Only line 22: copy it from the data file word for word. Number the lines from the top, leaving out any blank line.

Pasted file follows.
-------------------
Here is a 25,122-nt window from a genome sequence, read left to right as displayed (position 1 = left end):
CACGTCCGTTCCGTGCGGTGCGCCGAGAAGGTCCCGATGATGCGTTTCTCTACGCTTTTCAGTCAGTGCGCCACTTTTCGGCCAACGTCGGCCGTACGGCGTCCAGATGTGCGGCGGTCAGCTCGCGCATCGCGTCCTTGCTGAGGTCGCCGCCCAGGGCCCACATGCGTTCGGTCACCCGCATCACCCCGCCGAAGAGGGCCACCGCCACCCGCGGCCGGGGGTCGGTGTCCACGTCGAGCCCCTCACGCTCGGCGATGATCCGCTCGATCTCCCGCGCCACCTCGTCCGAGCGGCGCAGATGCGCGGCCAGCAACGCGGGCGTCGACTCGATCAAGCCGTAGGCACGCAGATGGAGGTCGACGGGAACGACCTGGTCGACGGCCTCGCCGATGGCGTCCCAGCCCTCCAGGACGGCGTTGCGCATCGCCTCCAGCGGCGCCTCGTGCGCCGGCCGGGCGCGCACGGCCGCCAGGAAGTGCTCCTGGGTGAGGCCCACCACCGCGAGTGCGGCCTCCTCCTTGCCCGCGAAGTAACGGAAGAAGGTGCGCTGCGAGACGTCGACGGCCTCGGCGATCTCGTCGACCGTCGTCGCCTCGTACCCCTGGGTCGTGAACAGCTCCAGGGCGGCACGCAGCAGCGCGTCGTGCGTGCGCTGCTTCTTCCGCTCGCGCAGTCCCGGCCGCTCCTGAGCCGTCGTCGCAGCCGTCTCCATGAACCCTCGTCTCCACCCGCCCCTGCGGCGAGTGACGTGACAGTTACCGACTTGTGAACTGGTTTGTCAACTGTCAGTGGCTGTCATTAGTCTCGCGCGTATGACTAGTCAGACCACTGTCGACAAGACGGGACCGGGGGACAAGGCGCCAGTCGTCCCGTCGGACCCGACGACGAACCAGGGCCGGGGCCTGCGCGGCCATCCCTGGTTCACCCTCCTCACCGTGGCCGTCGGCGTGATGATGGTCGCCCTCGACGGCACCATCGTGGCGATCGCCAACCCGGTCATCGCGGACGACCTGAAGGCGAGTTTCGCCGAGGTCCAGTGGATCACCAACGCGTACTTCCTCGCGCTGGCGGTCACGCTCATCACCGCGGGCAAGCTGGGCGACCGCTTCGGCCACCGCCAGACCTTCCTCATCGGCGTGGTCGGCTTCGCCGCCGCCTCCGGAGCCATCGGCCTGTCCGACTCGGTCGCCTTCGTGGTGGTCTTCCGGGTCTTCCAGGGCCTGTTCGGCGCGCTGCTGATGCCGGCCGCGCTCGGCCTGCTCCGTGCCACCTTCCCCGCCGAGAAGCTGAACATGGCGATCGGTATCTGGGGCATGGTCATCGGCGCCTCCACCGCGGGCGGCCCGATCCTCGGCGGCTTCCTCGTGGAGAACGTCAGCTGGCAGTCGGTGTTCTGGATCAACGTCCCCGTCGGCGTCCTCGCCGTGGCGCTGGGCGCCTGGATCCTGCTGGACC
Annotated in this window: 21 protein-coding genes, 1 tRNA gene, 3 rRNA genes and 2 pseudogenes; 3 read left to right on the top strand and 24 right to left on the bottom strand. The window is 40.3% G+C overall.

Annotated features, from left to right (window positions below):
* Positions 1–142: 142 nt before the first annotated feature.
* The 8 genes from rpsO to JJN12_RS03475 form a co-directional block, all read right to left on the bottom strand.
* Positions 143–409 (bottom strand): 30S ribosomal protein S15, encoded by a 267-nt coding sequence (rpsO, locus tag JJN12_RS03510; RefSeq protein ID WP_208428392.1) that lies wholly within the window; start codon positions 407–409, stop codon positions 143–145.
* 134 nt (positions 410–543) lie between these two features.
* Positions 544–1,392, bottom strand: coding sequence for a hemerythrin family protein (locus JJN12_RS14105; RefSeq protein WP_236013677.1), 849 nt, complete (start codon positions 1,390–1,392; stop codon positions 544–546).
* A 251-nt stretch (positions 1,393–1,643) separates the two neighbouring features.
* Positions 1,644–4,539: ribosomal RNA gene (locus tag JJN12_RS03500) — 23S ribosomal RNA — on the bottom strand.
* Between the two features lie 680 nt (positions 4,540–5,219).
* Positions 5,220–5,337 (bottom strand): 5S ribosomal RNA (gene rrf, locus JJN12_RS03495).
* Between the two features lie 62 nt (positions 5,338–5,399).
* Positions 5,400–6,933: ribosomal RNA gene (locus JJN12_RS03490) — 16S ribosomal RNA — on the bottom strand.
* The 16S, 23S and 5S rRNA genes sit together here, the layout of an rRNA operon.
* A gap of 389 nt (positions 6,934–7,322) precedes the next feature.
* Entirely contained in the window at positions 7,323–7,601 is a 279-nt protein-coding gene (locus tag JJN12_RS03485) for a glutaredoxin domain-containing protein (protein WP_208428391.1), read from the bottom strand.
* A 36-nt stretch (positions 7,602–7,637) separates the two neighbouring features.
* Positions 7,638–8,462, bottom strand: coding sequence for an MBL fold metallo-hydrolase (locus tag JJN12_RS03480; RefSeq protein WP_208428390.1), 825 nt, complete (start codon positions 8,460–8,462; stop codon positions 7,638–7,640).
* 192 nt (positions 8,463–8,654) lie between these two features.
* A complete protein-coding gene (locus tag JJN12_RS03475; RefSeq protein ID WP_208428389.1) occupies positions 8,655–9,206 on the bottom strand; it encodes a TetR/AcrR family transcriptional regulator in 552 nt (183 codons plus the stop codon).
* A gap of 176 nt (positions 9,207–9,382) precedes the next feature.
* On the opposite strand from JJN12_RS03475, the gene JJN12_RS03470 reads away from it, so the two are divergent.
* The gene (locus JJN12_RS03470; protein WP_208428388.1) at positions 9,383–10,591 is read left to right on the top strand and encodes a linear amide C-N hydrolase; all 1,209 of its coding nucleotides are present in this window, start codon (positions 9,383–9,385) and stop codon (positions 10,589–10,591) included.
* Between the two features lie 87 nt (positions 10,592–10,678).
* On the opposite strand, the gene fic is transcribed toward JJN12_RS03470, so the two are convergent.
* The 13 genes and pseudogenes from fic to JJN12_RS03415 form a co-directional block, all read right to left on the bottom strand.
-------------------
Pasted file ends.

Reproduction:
* A complete protein-coding gene (locus tag JJN12_RS03475; RefSeq protein ID WP_208428389.1) occupies positions 8,655–9,206 on the bottom strand; it encodes a TetR/AcrR family transcriptional regulator in 552 nt (183 codons plus the stop codon).